After debuting for New Japan Pro Wrestling in October 2018, many people didn’t really know of the enigma that Shingo Takagi was. For many, it was their first exposure to the Dragon. It was then where he became the newest member of Los Ingobernables de Japon.
Takagi has been a staple of Japanese wrestling with a career that is over 15 years. He career has taken him across the world. From a Dragon Gate trainee to current NEVER Openweight and 6-man champion. The Dragon’s career is something fans should know about. Just to appreciate the work Takagi has put in for way over a decade.
And it’s working. You’re seeing there’s just so much more interest in all of these potential matches. NEVER’s got its own special something. Its own psychology….I can’t think of a single NEVER Championship match that I didn’t like watching. In fact, Togi Makabe and Tomohiro Ishii at Wrestle Kingdom 9 was the first-ever live NJPW match I saw. – Toa Henare on Shingo Takagi’s elevating of the NEVER Championship.
It is nearly impossible to put into words the enormity and importance of Takagi’s career in a single spotlight piece. However, it should help solve the mystery behind the Dragon.
定価530円 https://t.co/sXw8L4P5dO #週プロ #週プロモバイル #dragongate #prowrestling #鷹木信悟#我道驀進 pic.twitter.com/ogM6PkTERX
— 鷹木 信悟(TAKAGI SHINGO) (@Takagi__Shingo) September 11, 2018
Shingo Takagi made his pro wrestling debut in October 2004. After he became the first graduate of the Dragon Gate dojo. During his time as a trainee, he had many influences, and one that would impact his later career was the training he had under Animal Hamaguchi, one of the pillars of Japanese wrestling with a strong amateur background. In his first few years in the business, Takagi also won the 2005 Wrestling Observer Rookie of the Year award which showed that the Dragon always had the potential to be this amazing wrestler even then.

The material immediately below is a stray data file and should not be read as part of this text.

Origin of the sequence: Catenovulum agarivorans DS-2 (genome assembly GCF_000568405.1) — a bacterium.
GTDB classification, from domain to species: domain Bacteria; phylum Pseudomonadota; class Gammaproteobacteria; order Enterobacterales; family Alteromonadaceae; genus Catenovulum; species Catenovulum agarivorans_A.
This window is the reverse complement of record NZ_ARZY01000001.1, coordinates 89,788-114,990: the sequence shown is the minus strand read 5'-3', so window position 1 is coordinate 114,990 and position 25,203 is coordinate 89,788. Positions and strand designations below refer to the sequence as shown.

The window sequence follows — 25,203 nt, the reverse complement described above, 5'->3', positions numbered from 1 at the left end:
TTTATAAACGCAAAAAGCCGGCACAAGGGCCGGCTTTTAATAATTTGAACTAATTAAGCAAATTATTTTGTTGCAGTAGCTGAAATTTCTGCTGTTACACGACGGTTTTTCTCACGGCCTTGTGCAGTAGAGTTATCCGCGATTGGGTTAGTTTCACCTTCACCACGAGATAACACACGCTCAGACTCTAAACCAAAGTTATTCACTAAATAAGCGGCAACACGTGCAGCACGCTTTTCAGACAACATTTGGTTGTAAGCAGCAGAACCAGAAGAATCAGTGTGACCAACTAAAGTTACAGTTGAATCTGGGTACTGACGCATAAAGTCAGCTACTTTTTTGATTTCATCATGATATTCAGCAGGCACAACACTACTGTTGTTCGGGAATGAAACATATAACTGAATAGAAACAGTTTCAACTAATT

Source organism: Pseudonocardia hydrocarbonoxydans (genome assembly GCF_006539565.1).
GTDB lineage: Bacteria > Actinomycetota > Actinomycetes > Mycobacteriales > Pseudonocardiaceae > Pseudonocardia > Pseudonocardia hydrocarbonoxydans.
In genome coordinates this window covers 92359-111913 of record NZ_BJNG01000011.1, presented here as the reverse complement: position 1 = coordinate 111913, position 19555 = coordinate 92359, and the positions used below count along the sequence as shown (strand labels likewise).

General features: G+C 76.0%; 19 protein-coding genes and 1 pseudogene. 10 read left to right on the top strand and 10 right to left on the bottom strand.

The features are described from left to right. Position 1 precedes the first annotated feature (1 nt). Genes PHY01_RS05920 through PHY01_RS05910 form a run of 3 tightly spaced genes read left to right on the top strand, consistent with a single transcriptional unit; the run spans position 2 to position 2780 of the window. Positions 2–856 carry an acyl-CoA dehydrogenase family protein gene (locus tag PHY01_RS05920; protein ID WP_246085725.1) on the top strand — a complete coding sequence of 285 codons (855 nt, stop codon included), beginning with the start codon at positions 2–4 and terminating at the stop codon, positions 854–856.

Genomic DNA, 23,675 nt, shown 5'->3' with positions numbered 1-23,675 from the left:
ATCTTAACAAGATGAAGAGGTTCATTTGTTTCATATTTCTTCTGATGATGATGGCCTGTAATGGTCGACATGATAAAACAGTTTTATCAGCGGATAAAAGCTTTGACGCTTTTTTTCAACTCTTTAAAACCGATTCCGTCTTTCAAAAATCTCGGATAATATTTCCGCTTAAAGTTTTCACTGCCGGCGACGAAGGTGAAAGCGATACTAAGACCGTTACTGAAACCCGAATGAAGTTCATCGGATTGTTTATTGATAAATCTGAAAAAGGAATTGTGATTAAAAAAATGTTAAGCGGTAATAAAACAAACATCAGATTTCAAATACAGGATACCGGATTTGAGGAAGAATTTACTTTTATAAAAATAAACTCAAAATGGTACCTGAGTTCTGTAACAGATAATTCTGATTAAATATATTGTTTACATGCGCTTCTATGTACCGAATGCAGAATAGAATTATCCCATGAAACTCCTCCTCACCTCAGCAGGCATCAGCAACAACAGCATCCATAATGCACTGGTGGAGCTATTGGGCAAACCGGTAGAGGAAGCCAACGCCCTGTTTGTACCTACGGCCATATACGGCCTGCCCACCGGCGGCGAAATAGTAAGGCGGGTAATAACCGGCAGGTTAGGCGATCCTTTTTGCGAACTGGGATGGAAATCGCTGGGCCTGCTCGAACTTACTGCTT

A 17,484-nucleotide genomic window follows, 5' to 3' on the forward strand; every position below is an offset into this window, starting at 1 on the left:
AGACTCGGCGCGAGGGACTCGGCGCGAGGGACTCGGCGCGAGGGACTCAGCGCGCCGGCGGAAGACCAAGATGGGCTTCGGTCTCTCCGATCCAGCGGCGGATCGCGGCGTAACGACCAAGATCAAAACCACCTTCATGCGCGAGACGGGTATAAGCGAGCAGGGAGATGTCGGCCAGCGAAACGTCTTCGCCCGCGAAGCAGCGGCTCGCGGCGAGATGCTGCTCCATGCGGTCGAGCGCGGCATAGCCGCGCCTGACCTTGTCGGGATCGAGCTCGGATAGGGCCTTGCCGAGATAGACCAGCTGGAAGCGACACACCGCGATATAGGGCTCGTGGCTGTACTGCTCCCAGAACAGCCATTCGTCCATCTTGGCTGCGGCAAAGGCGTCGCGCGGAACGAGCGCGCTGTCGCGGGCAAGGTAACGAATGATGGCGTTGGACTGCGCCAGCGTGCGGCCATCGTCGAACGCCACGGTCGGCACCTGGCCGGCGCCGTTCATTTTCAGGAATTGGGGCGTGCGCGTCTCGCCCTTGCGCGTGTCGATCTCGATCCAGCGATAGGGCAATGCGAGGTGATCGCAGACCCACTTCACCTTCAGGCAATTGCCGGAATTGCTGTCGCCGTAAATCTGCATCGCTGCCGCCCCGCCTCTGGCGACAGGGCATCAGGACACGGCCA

In Ring of Honor
During his early years, he also began wrestling for Ring of Honor (ROH) in America. Although not in the long run, he managed to beat the Briscoe Brothers in Liverpool, England with Nauki Doi in Match 2007 to become ROH World Tag Team Champions. He also had huge matches against the likes of Tyler Black, Kevin Steen, and El Generico.
The first major run for Takagi in Dragon Gate came on May 10th, 2007. This happened after forming a stable New Hazard. They defeated the Typhoon team of Cima, Susumu Yokosuka, and Ryo Saito for the Triangle Gate Championship with BxB Hulk and Cyber Kong. The trio held the belts for just over two months but had to vacate the titles after BxB Hulk had a jaw injury.
This was the first of many accomplishments for Shingo Takagi
Throughout his career in Dragon Gate, Shingo’s list of titles seemed endless. He won the Open the Dream Gate Championship 4 times; a 6 time Open the Triangle Gate Champion and a 5 time Open the twin Gate Champion just to name a few. Alongside these amazing title reigns, he also had some amazing storylines and matches from the hour draw match with former faction member BxB Hulk, his rivalry with CIMA, and the creation of VerserK.
For so many Dragon Gate fans, Shingo became one of the promotion’s very best dominating his opponents with his Japanese strong style. This meant that Takagi’s announcement in September 2018 that he was graduating from the company to become a freelancer.
【鷹木信悟選手がフリー転向へ】https://t.co/cts4bjQ58N#DragonGate #ProWrestling pic.twitter.com/S9nOsQrTE0
— DRAGONGATE (@dragongate_pro) September 6, 2018
A Freelancer No More
After rumors started, Tetsuya Naito announced that there was going to be a new LIJ member. Shingo Takagi was among the rumored names.